Public Record

When it was brought to public attention that Hillary Clinton had used a private server for emails that should be accessible as public record, it started a conversation in my organization about public record and data storage. Being a government employee at a public library means that some of the things I do could be subject to public record. The administration at my library encouraged professional staff to refrain from using personal devices or personal accounts to complete library work. However for years several librarians have used personal accounts on Facebook and Google, or personal devices like cell phones and iPads for all aspects of our job.

When we use these devices for both personal and professional I doubt many of us thought about public record laws. While the best practice would be to never use personal accounts or devices, that limits the services we are able to offer. Often our libraries don’t have the resources to give staff accounts and devices to try out services, and even if they do its more complicated to set up test accounts when staff already have existing profiles that can be used to test out new systems.

If your library system only has an email system, and you use your personal cell phone, or facebook messenger to talk to a coworker about a project you are working on, does that mean your entire phone is subject to open record? What if you send a message a few weeks later to the same staff member making a comment about a coworker or project? Since it’s a personal account does that become part of public record?

Mark Zuckerberg, CEO of Facebook advocates that users have one online identity. He once said in an interview with David Kirkpatrick in his book, “The Facebook Effect. “Having two identities for yourself is an example of a lack of integrity.” If I use my personal account to create a page for my teen group does that mean everything I post on Facebook would be subject to Public record? I know several teachers and librarians that have secondary profiles, if I create a separate profile for my role as teen librarian am I being dishonest?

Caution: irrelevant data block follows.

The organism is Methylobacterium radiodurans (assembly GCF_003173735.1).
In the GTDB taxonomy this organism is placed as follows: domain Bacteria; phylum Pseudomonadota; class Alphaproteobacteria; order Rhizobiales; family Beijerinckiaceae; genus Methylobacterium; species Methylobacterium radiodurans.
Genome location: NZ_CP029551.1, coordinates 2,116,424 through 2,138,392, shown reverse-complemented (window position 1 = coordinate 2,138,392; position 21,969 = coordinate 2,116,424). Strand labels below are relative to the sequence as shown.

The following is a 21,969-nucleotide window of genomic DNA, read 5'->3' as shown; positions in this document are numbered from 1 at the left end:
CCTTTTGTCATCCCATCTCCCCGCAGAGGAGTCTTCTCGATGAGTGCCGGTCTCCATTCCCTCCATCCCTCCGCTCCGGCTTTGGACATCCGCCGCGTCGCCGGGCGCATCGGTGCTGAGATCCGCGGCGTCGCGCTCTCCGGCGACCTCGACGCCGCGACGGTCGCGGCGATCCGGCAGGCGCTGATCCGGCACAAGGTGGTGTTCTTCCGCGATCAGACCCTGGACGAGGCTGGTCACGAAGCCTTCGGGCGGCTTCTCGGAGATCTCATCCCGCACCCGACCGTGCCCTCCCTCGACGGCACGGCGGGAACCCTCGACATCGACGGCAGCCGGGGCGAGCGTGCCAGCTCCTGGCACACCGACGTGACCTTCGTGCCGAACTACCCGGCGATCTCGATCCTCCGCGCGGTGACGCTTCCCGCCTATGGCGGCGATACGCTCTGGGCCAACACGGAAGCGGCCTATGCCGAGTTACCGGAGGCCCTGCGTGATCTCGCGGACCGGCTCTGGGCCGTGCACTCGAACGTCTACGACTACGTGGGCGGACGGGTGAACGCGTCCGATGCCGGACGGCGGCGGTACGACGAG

What if you use your phone or home computer to check your work email address? Does the entire computer open to public record?

In trying to understand Public records I explored Reporters Committee for Freedom of the Press . The site explain each state’s laws about public record.

For my state the law about instant and text messages simply state that “There is no statutory or case law addressing this issue, though the definition of “public record” is broad enough to encompass such postings. “

Per using home computer it states that “the home computer used by a city official to send an email is subject to inspection by the city to determine whether a requested record still existed.”

As we create new creative innovative programs and services we need to remain conscious about who might access and use our information. While in general the rule that if you wouldn’t say it in front of your mother/to a person’s face does apply, but when we collaborate using online message systems rather than face to face meetings or phone calls we put ourselves at greater risk for conversations being taken out of context or making it into headlines much like the Sony executives experiences after their infamous hack.

I don’t want us as a profession to hesitate from doing new things, but think about how to implement them intentionally so we can maintain a line between our personal and public lives.

Have you thought about your information related to Public record?
Do you use personal accounts or devices in your job?
What do you do to keep yourself safe?

About Jami Schwarzwalder

Currently a teen librarian with the Pierce County Library System in Tacoma, WA.She is passionate about technology, making, and learning. See what I'm up to at https://about.me/jamischwarzwalder
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